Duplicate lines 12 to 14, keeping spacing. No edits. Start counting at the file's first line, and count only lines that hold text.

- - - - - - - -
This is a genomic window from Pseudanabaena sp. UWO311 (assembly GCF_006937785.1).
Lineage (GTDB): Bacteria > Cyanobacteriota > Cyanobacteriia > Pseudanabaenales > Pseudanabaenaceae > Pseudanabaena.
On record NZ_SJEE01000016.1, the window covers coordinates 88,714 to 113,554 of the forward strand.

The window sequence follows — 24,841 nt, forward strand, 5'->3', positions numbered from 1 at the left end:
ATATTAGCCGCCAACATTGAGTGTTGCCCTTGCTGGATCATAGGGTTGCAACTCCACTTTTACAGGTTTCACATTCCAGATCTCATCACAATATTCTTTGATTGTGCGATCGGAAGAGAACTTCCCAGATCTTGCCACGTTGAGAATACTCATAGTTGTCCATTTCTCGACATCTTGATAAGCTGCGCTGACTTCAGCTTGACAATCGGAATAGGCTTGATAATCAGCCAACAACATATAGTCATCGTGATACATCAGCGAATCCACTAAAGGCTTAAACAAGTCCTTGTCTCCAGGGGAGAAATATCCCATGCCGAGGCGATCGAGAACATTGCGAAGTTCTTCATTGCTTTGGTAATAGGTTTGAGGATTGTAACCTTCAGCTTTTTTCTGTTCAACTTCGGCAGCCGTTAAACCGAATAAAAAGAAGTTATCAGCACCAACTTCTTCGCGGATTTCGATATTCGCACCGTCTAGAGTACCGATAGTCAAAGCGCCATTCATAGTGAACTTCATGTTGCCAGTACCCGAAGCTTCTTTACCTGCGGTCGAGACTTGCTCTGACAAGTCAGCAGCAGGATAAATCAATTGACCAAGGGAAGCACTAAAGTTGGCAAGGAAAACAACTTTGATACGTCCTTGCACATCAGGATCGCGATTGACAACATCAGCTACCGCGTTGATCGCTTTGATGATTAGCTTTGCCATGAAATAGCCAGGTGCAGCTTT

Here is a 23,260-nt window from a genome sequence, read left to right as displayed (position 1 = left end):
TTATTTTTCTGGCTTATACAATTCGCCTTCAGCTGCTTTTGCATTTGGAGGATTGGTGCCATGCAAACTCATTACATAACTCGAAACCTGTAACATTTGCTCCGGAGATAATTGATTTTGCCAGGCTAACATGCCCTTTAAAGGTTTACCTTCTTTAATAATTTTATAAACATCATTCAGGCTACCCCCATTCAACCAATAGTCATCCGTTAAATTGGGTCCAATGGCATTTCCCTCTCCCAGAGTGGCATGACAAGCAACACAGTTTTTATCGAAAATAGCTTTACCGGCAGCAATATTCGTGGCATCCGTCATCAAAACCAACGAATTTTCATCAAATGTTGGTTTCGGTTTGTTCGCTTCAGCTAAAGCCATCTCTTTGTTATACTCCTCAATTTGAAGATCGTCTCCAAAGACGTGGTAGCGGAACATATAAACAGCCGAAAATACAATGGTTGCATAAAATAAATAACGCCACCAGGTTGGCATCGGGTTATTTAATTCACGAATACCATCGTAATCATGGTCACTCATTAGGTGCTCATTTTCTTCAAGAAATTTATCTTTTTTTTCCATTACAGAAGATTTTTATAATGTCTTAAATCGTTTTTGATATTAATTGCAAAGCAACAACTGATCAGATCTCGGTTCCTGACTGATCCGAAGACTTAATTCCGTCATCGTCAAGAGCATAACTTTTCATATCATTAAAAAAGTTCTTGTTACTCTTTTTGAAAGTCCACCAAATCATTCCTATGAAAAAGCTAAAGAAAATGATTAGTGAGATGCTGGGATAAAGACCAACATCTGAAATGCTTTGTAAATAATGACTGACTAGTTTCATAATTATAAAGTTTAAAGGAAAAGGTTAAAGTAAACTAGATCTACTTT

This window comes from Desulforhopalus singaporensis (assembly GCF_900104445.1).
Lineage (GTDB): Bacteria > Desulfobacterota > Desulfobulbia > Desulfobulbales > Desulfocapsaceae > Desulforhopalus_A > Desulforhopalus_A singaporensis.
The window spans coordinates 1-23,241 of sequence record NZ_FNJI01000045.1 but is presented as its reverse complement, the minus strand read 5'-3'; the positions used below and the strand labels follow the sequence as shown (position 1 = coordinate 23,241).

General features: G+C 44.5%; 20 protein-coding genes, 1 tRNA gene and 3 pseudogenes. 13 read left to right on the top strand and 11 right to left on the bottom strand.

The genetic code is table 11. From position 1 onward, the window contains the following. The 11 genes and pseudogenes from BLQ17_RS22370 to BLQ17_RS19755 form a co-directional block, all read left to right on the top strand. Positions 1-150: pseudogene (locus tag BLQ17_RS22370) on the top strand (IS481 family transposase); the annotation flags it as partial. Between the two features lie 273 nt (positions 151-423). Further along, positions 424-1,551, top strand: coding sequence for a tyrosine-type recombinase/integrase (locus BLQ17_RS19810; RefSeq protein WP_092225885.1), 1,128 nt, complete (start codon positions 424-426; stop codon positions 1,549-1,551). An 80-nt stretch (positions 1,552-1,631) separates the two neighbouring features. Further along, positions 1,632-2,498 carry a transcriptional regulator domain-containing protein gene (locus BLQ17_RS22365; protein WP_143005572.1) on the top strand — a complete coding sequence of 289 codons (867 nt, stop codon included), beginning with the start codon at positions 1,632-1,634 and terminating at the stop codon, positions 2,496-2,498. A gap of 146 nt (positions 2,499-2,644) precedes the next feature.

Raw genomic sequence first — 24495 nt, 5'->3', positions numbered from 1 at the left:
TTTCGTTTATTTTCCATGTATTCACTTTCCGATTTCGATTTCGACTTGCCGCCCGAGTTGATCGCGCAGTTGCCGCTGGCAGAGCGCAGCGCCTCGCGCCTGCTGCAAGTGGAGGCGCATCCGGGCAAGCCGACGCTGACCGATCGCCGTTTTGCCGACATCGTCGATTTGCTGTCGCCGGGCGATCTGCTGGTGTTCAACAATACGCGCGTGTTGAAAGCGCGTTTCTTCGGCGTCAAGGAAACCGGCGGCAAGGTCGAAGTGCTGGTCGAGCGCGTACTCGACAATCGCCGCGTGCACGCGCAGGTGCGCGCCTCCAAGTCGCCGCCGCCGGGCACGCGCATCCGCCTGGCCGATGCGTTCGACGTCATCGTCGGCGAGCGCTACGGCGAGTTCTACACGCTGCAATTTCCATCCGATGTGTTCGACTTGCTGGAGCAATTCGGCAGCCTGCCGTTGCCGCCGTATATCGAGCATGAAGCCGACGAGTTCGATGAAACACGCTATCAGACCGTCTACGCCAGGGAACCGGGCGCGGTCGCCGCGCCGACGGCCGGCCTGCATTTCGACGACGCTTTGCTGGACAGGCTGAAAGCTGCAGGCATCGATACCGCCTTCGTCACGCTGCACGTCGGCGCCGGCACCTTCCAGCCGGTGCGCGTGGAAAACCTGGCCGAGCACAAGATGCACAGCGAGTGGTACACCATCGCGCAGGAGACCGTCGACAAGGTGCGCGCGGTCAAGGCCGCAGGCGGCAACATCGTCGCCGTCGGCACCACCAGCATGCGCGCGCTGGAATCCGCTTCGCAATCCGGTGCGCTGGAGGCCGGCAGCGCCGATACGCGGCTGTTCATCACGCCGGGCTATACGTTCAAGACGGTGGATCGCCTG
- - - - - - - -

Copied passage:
The genetic code is table 11. From position 1 onward, the window contains the following. The 11 genes and pseudogenes from BLQ17_RS22370 to BLQ17_RS19755 form a co-directional block, all read left to right on the top strand. Positions 1-150: pseudogene (locus tag BLQ17_RS22370) on the top strand (IS481 family transposase); the annotation flags it as partial. Between the two features lie 273 nt (positions 151-423). Further along, positions 424-1,551, top strand: coding sequence for a tyrosine-type recombinase/integrase (locus BLQ17_RS19810; RefSeq protein WP_092225885.1), 1,128 nt, complete (start codon positions 424-426; stop codon positions 1,549-1,551). An 80-nt stretch (positions 1,552-1,631) separates the two neighbouring features. Further along, positions 1,632-2,498 carry a transcriptional regulator domain-containing protein gene (locus BLQ17_RS22365; protein WP_143005572.1) on the top strand — a complete coding sequence of 289 codons (867 nt, stop codon included), beginning with the start codon at positions 1,632-1,634 and terminating at the stop codon, positions 2,496-2,498. A gap of 146 nt (positions 2,499-2,644) precedes the next feature.

Raw genomic sequence first — 24495 nt, 5'->3', positions numbered from 1 at the left:
TTTCGTTTATTTTCCATGTATTCACTTTCCGATTTCGATTTCGACTTGCCGCCCGAGTTGATCGCGCAGTTGCCGCTGGCAGAGCGCAGCGCCTCGCGCCTGCTGCAAGTGGAGGCGCATCCGGGCAAGCCGACGCTGACCGATCGCCGTTTTGCCGACATCGTCGATTTGCTGTCGCCGGGCGATCTGCTGGTGTTCAACAATACGCGCGTGTTGAAAGCGCGTTTCTTCGGCGTCAAGGAAACCGGCGGCAAGGTCGAAGTGCTGGTCGAGCGCGTACTCGACAATCGCCGCGTGCACGCGCAGGTGCGCGCCTCCAAGTCGCCGCCGCCGGGCACGCGCATCCGCCTGGCCGATGCGTTCGACGTCATCGTCGGCGAGCGCTACGGCGAGTTCTACACGCTGCAATTTCCATCCGATGTGTTCGACTTGCTGGAGCAATTCGGCAGCCTGCCGTTGCCGCCGTATATCGAGCATGAAGCCGACGAGTTCGATGAAACACGCTATCAGACCGTCTACGCCAGGGAACCGGGCGCGGTCGCCGCGCCGACGGCCGGCCTGCATTTCGACGACGCTTTGCTGGACAGGCTGAAAGCTGCAGGCATCGATACCGCCTTCGTCACGCTGCACGTCGGCGCCGGCACCTTCCAGCCGGTGCGCGTGGAAAACCTGGCCGAGCACAAGATGCACAGCGAGTGGTACACCATCGCGCAGGAGACCGTCGACAAGGTGCGCGCGGTCAAGGCCGCAGGCGGCAACATCGTCGCCGTCGGCACCACCAGCATGCGCGCGCTGGAATCCGCTTCGCAATCCGGTGCGCTGGAGGCCGGCAGCGCCGATACGCGGCTGTTCATCACGCCGGGCTATACGTTCAAGACGGTGGATCGCCTG